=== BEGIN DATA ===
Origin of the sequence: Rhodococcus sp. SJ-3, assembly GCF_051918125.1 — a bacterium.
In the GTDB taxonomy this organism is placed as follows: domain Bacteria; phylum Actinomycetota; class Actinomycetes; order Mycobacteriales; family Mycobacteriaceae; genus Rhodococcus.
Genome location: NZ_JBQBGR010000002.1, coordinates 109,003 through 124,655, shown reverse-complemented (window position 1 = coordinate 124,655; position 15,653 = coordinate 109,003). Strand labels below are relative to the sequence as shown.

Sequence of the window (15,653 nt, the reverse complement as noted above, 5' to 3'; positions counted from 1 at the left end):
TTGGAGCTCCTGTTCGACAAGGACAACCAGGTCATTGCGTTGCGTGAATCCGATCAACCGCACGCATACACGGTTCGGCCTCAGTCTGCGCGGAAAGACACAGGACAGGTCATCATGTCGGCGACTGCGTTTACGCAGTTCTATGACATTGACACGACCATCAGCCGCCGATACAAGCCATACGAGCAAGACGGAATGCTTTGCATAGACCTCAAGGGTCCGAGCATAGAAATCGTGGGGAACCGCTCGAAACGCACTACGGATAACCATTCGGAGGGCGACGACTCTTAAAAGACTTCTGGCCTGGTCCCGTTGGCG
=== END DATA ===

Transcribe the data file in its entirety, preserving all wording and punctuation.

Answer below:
Origin of the sequence: Rhodococcus sp. SJ-3, assembly GCF_051918125.1 — a bacterium.
In the GTDB taxonomy this organism is placed as follows: domain Bacteria; phylum Actinomycetota; class Actinomycetes; order Mycobacteriales; family Mycobacteriaceae; genus Rhodococcus.
Genome location: NZ_JBQBGR010000002.1, coordinates 109,003 through 124,655, shown reverse-complemented (window position 1 = coordinate 124,655; position 15,653 = coordinate 109,003). Strand labels below are relative to the sequence as shown.

Sequence of the window (15,653 nt, the reverse complement as noted above, 5' to 3'; positions counted from 1 at the left end):
TTGGAGCTCCTGTTCGACAAGGACAACCAGGTCATTGCGTTGCGTGAATCCGATCAACCGCACGCATACACGGTTCGGCCTCAGTCTGCGCGGAAAGACACAGGACAGGTCATCATGTCGGCGACTGCGTTTACGCAGTTCTATGACATTGACACGACCATCAGCCGCCGATACAAGCCATACGAGCAAGACGGAATGCTTTGCATAGACCTCAAGGGTCCGAGCATAGAAATCGTGGGGAACCGCTCGAAACGCACTACGGATAACCATTCGGAGGGCGACGACTCTTAAAAGACTTCTGGCCTGGTCCCGTTGGCG